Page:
Another example was found today in a story in the Los Angeles Times, concerning a possible new approach to gathering embryonic stem cells that would allegedly not result in the destruction of the embryo.
Right at the start, Karen Kaplan writes, "Scientists announced today the creation of human embryonic stem cells using a technique that does not require the destruction of any embryos, a development that offers a path to break the political logjam over the highly touted but ethically troubled research."
Ethically troubled? According to who? Certainly not the vast majority of Americans who have indicated in polls that they are in favor of such research.
And what about the insincerity on this aspect of the issue from right-wing fanatics represented by George Bush, who himself, equates embryonic stem cell research with murder? For the record, while Tony Snow apologized for using the 'm' word, Bush never did for saying it was the "taking of innocent life."
The proposal for embryonic stem-cell research is to make positive use of the thousands of discarded embryos being harvested at fertility clinics. If the Bushies really thought it was a matter of ethics, why have they not tried closing down these clinics and sought to prevent so many embryos from being harvested and discarded?
It's the same type of hypocrisy one sees when a right-winger says that we had to go into Iraq, but then has no response when asked why we didn't invade other countries ruled by tyrants, such as North Korea.
Back to my question...what makes this so ethically troubling for Ms. Kaplan?
As one reads further into the article, the obligatory moral equivalency comes into play, with both sides getting their punches in. Maybe the L.A. Times science writer should do that with the theory of evolution, too. What's the difference?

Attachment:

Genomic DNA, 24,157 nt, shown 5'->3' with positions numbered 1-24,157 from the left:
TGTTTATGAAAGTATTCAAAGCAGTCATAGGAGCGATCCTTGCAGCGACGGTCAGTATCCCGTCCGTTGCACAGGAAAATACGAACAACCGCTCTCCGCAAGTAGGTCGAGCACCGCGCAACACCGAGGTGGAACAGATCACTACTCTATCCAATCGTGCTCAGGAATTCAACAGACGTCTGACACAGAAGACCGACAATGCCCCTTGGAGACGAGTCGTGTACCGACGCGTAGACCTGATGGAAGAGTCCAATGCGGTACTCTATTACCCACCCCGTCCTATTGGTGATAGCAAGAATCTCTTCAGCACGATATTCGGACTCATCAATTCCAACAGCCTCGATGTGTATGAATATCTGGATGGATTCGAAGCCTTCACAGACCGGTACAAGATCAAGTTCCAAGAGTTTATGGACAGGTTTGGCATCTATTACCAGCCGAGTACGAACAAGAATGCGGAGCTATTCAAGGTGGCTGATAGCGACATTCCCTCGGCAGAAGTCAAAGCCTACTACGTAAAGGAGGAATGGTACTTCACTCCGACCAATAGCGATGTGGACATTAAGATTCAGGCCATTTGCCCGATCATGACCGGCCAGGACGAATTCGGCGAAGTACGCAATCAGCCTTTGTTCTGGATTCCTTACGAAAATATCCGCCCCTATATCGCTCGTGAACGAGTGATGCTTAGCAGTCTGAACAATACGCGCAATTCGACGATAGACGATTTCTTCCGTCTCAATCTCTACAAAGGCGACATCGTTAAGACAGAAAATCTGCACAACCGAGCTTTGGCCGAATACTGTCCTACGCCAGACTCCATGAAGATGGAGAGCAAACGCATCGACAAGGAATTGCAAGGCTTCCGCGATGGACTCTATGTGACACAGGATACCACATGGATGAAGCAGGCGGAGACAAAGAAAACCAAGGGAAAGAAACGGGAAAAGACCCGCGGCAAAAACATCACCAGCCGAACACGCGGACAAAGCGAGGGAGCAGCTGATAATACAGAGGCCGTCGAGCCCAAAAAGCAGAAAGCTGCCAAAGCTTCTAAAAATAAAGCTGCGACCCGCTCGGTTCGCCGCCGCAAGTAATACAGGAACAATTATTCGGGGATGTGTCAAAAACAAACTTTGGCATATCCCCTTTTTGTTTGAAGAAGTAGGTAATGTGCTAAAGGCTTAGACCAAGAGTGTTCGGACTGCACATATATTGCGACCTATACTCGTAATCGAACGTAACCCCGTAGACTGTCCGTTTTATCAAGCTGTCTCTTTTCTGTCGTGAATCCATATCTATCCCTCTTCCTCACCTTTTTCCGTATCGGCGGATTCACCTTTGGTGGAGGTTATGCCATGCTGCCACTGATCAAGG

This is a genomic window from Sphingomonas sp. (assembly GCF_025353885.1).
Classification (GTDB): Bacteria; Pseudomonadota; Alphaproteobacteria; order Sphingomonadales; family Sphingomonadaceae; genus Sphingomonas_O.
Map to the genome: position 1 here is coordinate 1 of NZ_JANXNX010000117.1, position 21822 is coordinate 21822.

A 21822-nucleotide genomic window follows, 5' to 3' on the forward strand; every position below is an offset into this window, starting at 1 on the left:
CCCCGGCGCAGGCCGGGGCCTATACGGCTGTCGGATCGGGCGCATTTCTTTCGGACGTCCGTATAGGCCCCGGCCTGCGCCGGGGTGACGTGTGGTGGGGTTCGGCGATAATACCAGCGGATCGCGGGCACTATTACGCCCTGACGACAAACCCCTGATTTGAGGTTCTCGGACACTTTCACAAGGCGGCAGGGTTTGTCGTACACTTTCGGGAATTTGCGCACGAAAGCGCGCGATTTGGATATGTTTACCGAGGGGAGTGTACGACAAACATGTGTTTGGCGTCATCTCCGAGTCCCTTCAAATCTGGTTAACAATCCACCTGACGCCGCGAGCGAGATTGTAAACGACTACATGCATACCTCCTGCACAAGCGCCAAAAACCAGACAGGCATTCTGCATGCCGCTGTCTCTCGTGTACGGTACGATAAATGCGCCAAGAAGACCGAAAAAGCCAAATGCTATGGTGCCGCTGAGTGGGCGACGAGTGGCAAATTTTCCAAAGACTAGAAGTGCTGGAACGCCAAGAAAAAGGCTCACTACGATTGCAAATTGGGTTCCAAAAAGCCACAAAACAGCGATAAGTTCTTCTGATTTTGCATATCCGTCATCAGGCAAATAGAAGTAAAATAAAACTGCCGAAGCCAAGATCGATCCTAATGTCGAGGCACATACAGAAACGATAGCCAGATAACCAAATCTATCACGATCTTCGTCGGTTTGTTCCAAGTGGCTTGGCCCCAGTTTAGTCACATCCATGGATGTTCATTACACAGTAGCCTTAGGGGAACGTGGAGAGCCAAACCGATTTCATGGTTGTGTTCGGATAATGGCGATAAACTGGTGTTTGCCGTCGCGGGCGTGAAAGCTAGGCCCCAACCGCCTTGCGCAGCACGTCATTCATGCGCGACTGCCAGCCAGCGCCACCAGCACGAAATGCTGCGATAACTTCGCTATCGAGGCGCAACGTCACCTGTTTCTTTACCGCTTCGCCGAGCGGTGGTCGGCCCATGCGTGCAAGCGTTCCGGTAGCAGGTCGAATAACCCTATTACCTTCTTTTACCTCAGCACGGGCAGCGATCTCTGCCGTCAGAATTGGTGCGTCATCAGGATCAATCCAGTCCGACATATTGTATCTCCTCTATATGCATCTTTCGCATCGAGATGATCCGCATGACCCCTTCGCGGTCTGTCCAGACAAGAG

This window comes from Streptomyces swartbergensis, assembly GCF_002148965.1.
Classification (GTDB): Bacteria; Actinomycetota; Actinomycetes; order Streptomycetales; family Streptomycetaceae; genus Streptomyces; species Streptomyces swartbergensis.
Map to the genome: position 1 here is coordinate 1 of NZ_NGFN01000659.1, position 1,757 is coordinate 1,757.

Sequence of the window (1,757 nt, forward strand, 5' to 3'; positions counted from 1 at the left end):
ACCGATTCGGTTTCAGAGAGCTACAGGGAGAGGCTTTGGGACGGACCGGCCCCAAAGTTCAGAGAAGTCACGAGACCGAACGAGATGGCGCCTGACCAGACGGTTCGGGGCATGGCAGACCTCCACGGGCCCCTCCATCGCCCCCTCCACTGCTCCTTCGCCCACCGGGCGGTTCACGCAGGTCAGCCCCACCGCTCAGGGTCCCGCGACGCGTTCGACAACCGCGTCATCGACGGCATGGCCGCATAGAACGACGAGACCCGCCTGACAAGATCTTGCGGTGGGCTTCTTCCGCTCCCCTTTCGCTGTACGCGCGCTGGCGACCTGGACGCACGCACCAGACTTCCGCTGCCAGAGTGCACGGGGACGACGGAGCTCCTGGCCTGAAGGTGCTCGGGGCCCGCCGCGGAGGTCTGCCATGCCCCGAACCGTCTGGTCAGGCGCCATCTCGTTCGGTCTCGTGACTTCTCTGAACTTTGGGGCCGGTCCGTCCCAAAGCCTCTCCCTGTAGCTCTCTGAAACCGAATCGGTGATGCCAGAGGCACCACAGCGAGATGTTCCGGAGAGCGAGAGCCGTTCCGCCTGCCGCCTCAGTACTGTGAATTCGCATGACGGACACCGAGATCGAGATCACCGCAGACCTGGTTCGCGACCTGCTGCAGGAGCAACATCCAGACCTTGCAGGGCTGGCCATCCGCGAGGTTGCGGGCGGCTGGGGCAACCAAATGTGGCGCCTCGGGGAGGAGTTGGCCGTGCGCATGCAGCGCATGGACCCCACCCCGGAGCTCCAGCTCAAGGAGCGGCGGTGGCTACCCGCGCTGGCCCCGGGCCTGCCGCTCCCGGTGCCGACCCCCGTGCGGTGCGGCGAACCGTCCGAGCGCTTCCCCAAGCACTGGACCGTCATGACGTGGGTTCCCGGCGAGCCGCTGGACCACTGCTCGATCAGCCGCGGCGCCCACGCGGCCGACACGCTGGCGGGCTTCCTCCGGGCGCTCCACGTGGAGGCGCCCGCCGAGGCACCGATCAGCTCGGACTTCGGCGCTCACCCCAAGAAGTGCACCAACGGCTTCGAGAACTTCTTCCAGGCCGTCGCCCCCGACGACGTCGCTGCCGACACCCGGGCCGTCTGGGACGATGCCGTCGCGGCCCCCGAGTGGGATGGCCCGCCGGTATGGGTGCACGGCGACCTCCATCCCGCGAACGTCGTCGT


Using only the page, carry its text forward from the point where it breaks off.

It is no surprise that Kaplan gives the evangelicals the following parting shot:
Richard M. Doerflinger, secretariat for pro-life activities for the U.S. Conference of Catholic Bishops in Washington, D.C., said the safety of the single-cell biopsy procedure had not been scientifically established.
"Some embryos do not survive the process, and some survivors may have long-term effects later in life," he said.
Fertility specialists who perform the procedure — dubbed pre-implantation genetic diagnosis, or PGD — acknowledge that there have not been any scientific efforts to study its effect on embryos or to track the children after they are born.
Between 20% and 25% of couples that use PGD to make sure their children don't wind up with genetic diseases like cystic fibrosis end up with healthy babies through in vitro fertilization, said Dr. Joe Leigh Simpson, an OB-GYN and professor of molecular and human genetics at Baylor College of Medicine in Houston. That compares to a success rate of 28.3% for all IVF patients, according to the Centers for Disease Control and Prevention.
"There's every reason to think that it's safe," Simpson said. "But the bottom line is, there are insufficient data to prove that it's safe or not safe."
Whether stem cells derived from this technique could be eligible for federal funds may hinge on that question. Congress forbids the funding of research in which a human embryo or embryos are destroyed, discarded or knowingly subjected to risk of injury or death.
"Can I reassure people who have put this language on our appropriation that not even one time in a thousand a single-cell biopsy won't harm an embryo?" said Dr. James F. Battey, who chairs the stem cell task force at the National Institutes of Health. Without the necessary research, he said, "I can't do that."
This man is concerned with 1 time in a thousand when there are millions that would be helped if embryonic stem-cell research led to cures?
Maybe somebody can pose the following question to this representative of the American Taliban...why can't you share the same concern and compassion for living Americans with incurable diseases and debilitating conditions, as you do for embryos that are harvested and later destroyed?